Gout is often thought of as a modern-day disease. However, you may be surprised to know that gout is one of the most frequently recorded medical illnesses throughout history. Also known as gouty arthritis, it is a condition that results when uric acid is deposited as crystals in the joints. This results in joint inflammation, causing intense pain, redness and swelling. The signs and symptoms are similar to arthritis. The big toe is often the first to be affected. Other joints — such as the wrists, fingers, elbows, ankles and knees — could be affected as well.
Gout typically affects middle-aged men who tend to be overweight and may also have high blood pressure, diabetes and high cholesterol — diseases that have been linked to lifestyle factors. If young people are affected, they tend to have a family history. Gout in women may be due to the use of medicines called diuretics that promote urine excretion. Patients with poorly functioning kidneys are more prone to gout.
Gout is a benign and seldom life-threatening condition, but the pain associated with it is usually unbearable and debilitating. If left untreated, the affected joints may become damaged and deformed, leading to a drastic drop in the quality of life. Other than the joints, the urate crystals may also accumulate within the skin and kidneys, leading to the formation of tophi and kidney stones respectively. These complications can greatly affect the daily life and psychosocial health of the patient.
Here are some of the risk factors for gout:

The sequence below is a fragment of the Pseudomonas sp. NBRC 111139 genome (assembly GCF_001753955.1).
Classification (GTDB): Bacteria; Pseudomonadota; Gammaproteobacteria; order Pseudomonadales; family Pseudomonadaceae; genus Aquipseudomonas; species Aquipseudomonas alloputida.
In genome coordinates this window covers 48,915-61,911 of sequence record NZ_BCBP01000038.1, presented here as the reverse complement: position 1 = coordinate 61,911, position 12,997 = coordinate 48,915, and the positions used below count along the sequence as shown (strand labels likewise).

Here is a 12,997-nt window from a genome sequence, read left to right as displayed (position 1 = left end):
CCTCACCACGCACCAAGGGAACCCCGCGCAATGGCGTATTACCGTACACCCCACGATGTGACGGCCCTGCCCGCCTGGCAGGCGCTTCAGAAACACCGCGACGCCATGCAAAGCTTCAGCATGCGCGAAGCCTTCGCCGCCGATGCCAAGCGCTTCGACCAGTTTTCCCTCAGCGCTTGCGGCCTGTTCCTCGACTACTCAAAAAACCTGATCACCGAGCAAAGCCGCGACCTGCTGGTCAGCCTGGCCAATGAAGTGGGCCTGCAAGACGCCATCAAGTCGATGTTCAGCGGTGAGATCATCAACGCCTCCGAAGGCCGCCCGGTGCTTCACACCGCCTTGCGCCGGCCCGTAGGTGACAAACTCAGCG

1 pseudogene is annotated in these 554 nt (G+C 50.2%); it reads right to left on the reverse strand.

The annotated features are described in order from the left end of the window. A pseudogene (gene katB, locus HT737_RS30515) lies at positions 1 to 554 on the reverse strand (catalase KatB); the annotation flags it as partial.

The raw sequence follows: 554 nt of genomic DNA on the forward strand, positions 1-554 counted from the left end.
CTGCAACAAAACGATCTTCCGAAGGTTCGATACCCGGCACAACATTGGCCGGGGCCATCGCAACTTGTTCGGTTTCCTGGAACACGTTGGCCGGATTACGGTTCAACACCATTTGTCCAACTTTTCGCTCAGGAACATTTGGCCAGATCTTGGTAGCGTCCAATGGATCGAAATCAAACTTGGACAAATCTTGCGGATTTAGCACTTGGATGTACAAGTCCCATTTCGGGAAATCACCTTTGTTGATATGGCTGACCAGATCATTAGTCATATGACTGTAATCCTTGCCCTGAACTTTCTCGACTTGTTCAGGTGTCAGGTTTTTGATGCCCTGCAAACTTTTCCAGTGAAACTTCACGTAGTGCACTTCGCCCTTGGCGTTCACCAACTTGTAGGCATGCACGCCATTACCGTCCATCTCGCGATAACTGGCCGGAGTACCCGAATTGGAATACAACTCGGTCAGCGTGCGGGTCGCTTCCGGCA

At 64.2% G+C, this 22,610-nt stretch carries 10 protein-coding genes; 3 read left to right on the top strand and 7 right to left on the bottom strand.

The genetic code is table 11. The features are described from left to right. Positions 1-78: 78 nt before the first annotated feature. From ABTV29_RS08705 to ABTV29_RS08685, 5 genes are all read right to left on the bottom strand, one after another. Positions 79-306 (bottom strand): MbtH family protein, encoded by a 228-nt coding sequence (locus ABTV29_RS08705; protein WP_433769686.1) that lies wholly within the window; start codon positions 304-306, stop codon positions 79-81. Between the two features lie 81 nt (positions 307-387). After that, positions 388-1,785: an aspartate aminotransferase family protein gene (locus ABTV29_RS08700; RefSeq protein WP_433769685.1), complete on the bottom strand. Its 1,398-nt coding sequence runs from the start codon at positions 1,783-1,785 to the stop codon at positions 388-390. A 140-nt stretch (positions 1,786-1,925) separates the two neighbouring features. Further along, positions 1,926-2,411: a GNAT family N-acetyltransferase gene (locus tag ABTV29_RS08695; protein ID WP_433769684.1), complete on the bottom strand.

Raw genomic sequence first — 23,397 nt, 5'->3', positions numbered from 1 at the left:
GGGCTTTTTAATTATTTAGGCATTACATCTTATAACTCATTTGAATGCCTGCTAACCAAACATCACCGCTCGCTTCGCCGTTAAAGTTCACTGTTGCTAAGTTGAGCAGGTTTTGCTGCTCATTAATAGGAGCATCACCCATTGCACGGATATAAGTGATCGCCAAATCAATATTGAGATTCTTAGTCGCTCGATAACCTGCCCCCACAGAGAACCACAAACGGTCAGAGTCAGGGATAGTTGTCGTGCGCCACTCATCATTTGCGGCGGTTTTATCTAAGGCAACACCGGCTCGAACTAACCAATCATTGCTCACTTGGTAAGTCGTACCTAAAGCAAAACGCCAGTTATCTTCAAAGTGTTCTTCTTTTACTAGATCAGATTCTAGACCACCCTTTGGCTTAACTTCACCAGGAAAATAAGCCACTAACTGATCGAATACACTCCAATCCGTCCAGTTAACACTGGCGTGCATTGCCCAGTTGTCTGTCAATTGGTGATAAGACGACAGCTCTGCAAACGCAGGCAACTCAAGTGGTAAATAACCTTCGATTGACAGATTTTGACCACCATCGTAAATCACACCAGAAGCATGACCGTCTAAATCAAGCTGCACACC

About 12% of gout cases are linked to dietary causes. A diet rich in meat, seafood, alcohol and fructose-sweetened drinks could increase your risk of developing this painful condition.
Gout could be passed on from generation to generation. Several genes have been identified that are linked to an increased risk of hyperuricaemia (high serum uric acid level), which is the pathological basis of gout.
Gout is often diagnosed together with a couple of other medical conditions, including hypertension, obesity and insulin resistance.
Certain medications could be linked to the increased frequency of gout attacks.
How to prevent it
- Patients with a history of gout are advised to modify their diet and lifestyle to prevent future attacks.
- Consumption of these food types can increase the serum uric acid level, leading to an episode of gout attack.
- Obesity is a known risk factor for gout, so exercising regularly and losing weight may be a good idea to reduce one’s risk.
- The key to medical treatment of gout is keeping serum uric acid levels low. If you are able to adhere to a low-purine diet, medication may not be required.